Trust is the core of this competition. And nothing drives that sense of trust more than how we consume and seek information. Unless we establish digital information as a critical infrastructure, we’re unlikely to prevail in this competition against the PRC, the Kremlin, and their proxies.
How do we do it? We must collectively embark on several actions to scale how we restore and expand trust through enabling quality information accessible to individuals and organizations.
We must broaden a network of networks across technology, business, civil society, and government to enable information quality as a national advantage. The government alone cannot lead this mission. In fact, it often leads to counterproductive results. Moreover, attacks on transparent information about elections are real, present, and exceedingly destructive.
We’ve launched a multi-sectoral working group across technology, business, government, and academia at the Harvard’s Belfer Center for Science and International affaris to build a set of scientifically grounded standards and measurements that citizens and organizations can use to seek reliable, transparent, and accurate information that they need to make decisions. A recent report compiled by leading computer scientists and technologists also underscores the necessity to prioritize quality and transparency in the information ecosystem.
In the information environment, no other decision is more critical than how we renew trust in our institutions. Aligning AI with information quality is at the frontline of renewing that trust. We will share the results of this effort in the coming months.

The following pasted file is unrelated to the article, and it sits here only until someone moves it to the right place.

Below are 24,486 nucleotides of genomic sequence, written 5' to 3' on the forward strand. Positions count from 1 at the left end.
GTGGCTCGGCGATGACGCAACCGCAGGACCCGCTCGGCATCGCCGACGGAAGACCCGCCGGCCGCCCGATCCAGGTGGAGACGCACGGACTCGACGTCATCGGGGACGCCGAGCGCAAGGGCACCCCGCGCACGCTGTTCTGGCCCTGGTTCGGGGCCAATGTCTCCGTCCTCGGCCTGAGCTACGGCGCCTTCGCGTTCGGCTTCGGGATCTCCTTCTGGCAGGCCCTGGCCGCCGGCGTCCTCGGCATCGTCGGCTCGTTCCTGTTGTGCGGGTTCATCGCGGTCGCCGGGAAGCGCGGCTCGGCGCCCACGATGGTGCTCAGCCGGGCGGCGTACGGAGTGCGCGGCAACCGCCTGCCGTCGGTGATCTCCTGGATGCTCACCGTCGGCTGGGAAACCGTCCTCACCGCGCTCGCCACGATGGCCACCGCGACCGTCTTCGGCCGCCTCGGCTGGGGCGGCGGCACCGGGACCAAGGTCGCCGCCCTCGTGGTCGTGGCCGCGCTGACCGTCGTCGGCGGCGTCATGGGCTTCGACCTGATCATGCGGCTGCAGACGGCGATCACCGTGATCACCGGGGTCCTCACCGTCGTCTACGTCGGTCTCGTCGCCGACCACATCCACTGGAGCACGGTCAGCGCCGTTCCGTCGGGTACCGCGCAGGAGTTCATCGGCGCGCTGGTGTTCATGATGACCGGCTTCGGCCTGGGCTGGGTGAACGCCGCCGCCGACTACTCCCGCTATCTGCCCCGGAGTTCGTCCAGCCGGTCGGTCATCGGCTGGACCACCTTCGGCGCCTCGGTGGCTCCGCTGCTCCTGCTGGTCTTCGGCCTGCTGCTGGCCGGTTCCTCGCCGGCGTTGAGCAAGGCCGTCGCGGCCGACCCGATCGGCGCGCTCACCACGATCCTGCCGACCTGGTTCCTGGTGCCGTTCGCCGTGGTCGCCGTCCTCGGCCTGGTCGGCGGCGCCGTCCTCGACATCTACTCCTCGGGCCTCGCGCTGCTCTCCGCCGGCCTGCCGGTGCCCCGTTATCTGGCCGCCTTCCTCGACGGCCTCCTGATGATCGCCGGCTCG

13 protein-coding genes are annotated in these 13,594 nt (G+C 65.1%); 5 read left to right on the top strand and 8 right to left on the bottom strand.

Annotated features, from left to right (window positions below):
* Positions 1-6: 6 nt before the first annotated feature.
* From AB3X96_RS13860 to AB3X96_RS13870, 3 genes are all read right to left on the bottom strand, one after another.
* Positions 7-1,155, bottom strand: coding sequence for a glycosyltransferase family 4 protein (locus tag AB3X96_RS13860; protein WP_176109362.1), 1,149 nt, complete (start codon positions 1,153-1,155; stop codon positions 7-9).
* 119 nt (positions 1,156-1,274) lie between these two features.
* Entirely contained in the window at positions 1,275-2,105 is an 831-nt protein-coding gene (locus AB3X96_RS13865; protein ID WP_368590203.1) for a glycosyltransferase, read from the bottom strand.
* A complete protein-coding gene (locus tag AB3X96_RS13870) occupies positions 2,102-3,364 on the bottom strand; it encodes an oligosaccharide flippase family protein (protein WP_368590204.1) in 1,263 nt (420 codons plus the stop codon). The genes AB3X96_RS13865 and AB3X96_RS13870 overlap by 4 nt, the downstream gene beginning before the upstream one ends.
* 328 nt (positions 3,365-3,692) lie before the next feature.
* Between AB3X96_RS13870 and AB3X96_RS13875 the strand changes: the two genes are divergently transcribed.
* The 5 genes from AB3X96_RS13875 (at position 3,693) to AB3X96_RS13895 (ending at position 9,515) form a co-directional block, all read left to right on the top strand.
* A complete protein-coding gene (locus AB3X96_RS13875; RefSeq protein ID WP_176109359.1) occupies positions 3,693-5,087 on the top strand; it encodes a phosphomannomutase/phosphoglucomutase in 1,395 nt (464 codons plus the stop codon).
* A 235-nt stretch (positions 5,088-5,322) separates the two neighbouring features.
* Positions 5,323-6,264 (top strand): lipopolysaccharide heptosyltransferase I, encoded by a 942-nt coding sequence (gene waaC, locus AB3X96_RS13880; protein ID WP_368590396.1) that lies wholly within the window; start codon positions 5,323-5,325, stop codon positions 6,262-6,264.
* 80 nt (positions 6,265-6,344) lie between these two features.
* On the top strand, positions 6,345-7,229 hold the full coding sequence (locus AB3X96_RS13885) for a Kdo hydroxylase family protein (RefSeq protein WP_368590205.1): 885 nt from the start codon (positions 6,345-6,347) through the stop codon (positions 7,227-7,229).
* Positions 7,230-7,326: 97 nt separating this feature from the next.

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In addition, working with key stakeholders in academia, industry, and civil society, we are building a publicly available dashboard that allows users to search and find reliable, accurate, and transparent information about elections. This will flatten the inequality of election-related information often exploited by malign actors. Voters will be able seek, access, and consume transparent, accurate, and reliable information about election procedures and processes using our dashboard. Additionally, it will provide election officials at the state and local levels with an information advantage.
We are also organizing a tech challenge to harness our country’s innovation power with access to quality information. The goal of this challenge is to mobilize and align the best innovators, technologists, journalists, and entrepreneurs with the competitiveness of our business community to solve the problem of eroding trust both in public and private sectors.
When we demand and share quality information, we restore trust in institutions. And that trust in institutions is our national advantage. To that end, it is imperative that we reconstitute information as a critical infrastructure essential to our national advantage. Trust in institutions in the era of strategic competition is our national advantage. When people and organizations demand and consume quality information, it reinforces the institutional resilience of democratic societies. Conversely, without information quality, democratic societies will be unable to compete against autocratic forces that are actively undermining the reliability and transparency of the information environment.
With the proliferation of generative AI that will dominate the information environment, we must ensure it is aligned with information quality for our political process to retain its integrity. This is the fight for our trust in institutions and elections.
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Hon. Ellen McCarthy is the Chairwoman and CEO of the Truth in Media Cooperative. She has over three decades of national security service in a variety of leadership roles that span numerous intelligence organizations, most recently serving as the Assistant Secretary of State for the Bureau of Intelligence and Research. She’s currently a senior fellow at the Belfer Center, Harvard.
Doowan Lee is a strategic advisor to the Institute for Security and Technology (IST) and adjunct professor of politics at the Univ. of San Francisco. He specializes in disinformation analysis and great power competition in the information environment. Before joining IST, he taught at the Naval Postgraduate School for more than 11 years as a faculty member and principal investigator.